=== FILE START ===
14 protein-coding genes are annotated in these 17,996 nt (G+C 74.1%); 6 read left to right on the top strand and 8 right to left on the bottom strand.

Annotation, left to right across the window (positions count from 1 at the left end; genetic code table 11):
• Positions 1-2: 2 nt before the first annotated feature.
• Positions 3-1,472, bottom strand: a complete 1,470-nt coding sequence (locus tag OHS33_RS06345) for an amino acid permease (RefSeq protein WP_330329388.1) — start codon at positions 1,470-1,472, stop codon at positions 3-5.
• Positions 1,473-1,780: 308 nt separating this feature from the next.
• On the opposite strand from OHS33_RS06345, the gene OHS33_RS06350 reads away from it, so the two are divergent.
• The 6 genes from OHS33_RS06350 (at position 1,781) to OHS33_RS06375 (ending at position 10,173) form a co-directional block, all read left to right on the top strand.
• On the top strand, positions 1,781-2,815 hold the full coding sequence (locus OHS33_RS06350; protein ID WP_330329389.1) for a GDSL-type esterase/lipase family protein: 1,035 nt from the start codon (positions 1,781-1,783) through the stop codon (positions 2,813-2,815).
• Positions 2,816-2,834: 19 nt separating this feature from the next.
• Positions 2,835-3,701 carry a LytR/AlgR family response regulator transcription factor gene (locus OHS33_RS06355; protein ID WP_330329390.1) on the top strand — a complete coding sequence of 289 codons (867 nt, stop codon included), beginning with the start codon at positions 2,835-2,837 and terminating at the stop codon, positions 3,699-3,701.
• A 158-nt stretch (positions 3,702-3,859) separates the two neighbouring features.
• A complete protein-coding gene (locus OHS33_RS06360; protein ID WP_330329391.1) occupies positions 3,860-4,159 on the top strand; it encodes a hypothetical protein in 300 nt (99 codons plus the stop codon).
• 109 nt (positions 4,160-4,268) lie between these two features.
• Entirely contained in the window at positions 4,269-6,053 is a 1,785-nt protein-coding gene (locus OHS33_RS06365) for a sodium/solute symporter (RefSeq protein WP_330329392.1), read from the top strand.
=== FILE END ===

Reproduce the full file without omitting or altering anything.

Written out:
14 protein-coding genes are annotated in these 17,996 nt (G+C 74.1%); 6 read left to right on the top strand and 8 right to left on the bottom strand.

Annotation, left to right across the window (positions count from 1 at the left end; genetic code table 11):
• Positions 1-2: 2 nt before the first annotated feature.
• Positions 3-1,472, bottom strand: a complete 1,470-nt coding sequence (locus tag OHS33_RS06345) for an amino acid permease (RefSeq protein WP_330329388.1) — start codon at positions 1,470-1,472, stop codon at positions 3-5.
• Positions 1,473-1,780: 308 nt separating this feature from the next.
• On the opposite strand from OHS33_RS06345, the gene OHS33_RS06350 reads away from it, so the two are divergent.
• The 6 genes from OHS33_RS06350 (at position 1,781) to OHS33_RS06375 (ending at position 10,173) form a co-directional block, all read left to right on the top strand.
• On the top strand, positions 1,781-2,815 hold the full coding sequence (locus OHS33_RS06350; protein ID WP_330329389.1) for a GDSL-type esterase/lipase family protein: 1,035 nt from the start codon (positions 1,781-1,783) through the stop codon (positions 2,813-2,815).
• Positions 2,816-2,834: 19 nt separating this feature from the next.
• Positions 2,835-3,701 carry a LytR/AlgR family response regulator transcription factor gene (locus OHS33_RS06355; protein ID WP_330329390.1) on the top strand — a complete coding sequence of 289 codons (867 nt, stop codon included), beginning with the start codon at positions 2,835-2,837 and terminating at the stop codon, positions 3,699-3,701.
• A 158-nt stretch (positions 3,702-3,859) separates the two neighbouring features.
• A complete protein-coding gene (locus OHS33_RS06360; protein ID WP_330329391.1) occupies positions 3,860-4,159 on the top strand; it encodes a hypothetical protein in 300 nt (99 codons plus the stop codon).
• 109 nt (positions 4,160-4,268) lie between these two features.
• Entirely contained in the window at positions 4,269-6,053 is a 1,785-nt protein-coding gene (locus OHS33_RS06365) for a sodium/solute symporter (RefSeq protein WP_330329392.1), read from the top strand.